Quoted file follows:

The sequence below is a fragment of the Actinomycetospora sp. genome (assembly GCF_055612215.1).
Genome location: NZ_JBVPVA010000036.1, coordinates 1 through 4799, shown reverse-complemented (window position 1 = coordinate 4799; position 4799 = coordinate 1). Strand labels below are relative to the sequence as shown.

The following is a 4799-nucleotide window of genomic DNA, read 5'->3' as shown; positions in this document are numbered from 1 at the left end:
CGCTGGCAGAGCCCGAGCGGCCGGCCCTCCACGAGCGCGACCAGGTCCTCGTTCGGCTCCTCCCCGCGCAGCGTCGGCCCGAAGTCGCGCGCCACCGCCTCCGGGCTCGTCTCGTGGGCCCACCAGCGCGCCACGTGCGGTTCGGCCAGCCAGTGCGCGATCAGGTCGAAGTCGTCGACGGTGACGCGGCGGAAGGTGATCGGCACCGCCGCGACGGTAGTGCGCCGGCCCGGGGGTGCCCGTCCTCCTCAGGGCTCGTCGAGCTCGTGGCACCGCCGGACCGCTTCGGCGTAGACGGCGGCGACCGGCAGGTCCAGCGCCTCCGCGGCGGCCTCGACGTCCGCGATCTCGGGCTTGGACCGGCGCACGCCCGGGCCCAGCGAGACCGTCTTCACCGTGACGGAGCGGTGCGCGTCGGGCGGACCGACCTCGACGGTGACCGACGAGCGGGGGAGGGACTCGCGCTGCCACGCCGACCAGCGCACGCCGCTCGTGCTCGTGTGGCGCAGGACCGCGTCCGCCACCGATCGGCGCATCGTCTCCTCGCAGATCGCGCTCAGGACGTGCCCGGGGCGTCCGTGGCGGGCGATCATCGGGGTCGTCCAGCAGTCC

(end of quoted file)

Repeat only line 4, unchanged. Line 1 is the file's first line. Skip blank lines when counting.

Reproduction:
CGCTGGCAGAGCCCGAGCGGCCGGCCCTCCACGAGCGCGACCAGGTCCTCGTTCGGCTCCTCCCCGCGCAGCGTCGGCCCGAAGTCGCGCGCCACCGCCTCCGGGCTCGTCTCGTGGGCCCACCAGCGCGCCACGTGCGGTTCGGCCAGCCAGTGCGCGATCAGGTCGAAGTCGTCGACGGTGACGCGGCGGAAGGTGATCGGCACCGCCGCGACGGTAGTGCGCCGGCCCGGGGGTGCCCGTCCTCCTCAGGGCTCGTCGAGCTCGTGGCACCGCCGGACCGCTTCGGCGTAGACGGCGGCGACCGGCAGGTCCAGCGCCTCCGCGGCGGCCTCGACGTCCGCGATCTCGGGCTTGGACCGGCGCACGCCCGGGCCCAGCGAGACCGTCTTCACCGTGACGGAGCGGTGCGCGTCGGGCGGACCGACCTCGACGGTGACCGACGAGCGGGGGAGGGACTCGCGCTGCCACGCCGACCAGCGCACGCCGCTCGTGCTCGTGTGGCGCAGGACCGCGTCCGCCACCGATCGGCGCATCGTCTCCTCGCAGATCGCGCTCAGGACGTGCCCGGGGCGTCCGTGGCGGGCGATCATCGGGGTCGTCCAGCAGTCC